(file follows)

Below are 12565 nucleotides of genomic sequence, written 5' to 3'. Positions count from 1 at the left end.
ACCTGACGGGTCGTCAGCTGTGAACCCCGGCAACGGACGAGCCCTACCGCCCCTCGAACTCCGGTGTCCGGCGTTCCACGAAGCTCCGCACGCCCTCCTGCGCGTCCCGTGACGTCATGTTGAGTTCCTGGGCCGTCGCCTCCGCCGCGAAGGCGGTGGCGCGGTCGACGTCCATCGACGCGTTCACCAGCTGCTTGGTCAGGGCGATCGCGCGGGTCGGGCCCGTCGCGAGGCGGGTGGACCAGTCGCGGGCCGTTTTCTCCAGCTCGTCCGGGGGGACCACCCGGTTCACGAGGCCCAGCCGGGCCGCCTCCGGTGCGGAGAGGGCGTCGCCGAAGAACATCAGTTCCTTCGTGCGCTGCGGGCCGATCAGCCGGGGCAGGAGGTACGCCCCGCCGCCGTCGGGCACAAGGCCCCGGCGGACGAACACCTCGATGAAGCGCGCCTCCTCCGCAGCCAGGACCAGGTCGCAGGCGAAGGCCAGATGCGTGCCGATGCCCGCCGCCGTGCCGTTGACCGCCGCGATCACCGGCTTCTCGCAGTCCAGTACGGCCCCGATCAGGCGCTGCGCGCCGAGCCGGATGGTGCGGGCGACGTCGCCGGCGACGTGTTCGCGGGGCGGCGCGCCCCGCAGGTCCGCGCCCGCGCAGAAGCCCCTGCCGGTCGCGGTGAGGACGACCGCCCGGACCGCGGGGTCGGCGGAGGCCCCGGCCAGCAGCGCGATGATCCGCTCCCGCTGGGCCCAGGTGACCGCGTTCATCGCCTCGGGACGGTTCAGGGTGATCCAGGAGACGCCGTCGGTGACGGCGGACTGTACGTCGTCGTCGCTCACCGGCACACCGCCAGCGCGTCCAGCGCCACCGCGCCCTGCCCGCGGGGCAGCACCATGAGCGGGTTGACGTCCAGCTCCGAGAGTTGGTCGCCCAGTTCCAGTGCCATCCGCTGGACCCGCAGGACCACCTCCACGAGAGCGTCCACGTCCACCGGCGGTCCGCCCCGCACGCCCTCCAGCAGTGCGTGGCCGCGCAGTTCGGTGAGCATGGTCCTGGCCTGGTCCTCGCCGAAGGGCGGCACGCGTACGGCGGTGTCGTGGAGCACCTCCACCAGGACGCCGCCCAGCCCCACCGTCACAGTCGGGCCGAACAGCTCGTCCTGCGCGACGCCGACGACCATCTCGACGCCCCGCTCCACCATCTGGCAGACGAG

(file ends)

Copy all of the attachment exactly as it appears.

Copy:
Below are 12565 nucleotides of genomic sequence, written 5' to 3'. Positions count from 1 at the left end.
ACCTGACGGGTCGTCAGCTGTGAACCCCGGCAACGGACGAGCCCTACCGCCCCTCGAACTCCGGTGTCCGGCGTTCCACGAAGCTCCGCACGCCCTCCTGCGCGTCCCGTGACGTCATGTTGAGTTCCTGGGCCGTCGCCTCCGCCGCGAAGGCGGTGGCGCGGTCGACGTCCATCGACGCGTTCACCAGCTGCTTGGTCAGGGCGATCGCGCGGGTCGGGCCCGTCGCGAGGCGGGTGGACCAGTCGCGGGCCGTTTTCTCCAGCTCGTCCGGGGGGACCACCCGGTTCACGAGGCCCAGCCGGGCCGCCTCCGGTGCGGAGAGGGCGTCGCCGAAGAACATCAGTTCCTTCGTGCGCTGCGGGCCGATCAGCCGGGGCAGGAGGTACGCCCCGCCGCCGTCGGGCACAAGGCCCCGGCGGACGAACACCTCGATGAAGCGCGCCTCCTCCGCAGCCAGGACCAGGTCGCAGGCGAAGGCCAGATGCGTGCCGATGCCCGCCGCCGTGCCGTTGACCGCCGCGATCACCGGCTTCTCGCAGTCCAGTACGGCCCCGATCAGGCGCTGCGCGCCGAGCCGGATGGTGCGGGCGACGTCGCCGGCGACGTGTTCGCGGGGCGGCGCGCCCCGCAGGTCCGCGCCCGCGCAGAAGCCCCTGCCGGTCGCGGTGAGGACGACCGCCCGGACCGCGGGGTCGGCGGAGGCCCCGGCCAGCAGCGCGATGATCCGCTCCCGCTGGGCCCAGGTGACCGCGTTCATCGCCTCGGGACGGTTCAGGGTGATCCAGGAGACGCCGTCGGTGACGGCGGACTGTACGTCGTCGTCGCTCACCGGCACACCGCCAGCGCGTCCAGCGCCACCGCGCCCTGCCCGCGGGGCAGCACCATGAGCGGGTTGACGTCCAGCTCCGAGAGTTGGTCGCCCAGTTCCAGTGCCATCCGCTGGACCCGCAGGACCACCTCCACGAGAGCGTCCACGTCCACCGGCGGTCCGCCCCGCACGCCCTCCAGCAGTGCGTGGCCGCGCAGTTCGGTGAGCATGGTCCTGGCCTGGTCCTCGCCGAAGGGCGGCACGCGTACGGCGGTGTCGTGGAGCACCTCCACCAGGACGCCGCCCAGCCCCACCGTCACAGTCGGGCCGAACAGCTCGTCCTGCGCGACGCCGACGACCATCTCGACGCCCCGCTCCACCATCTGGCAGACGAG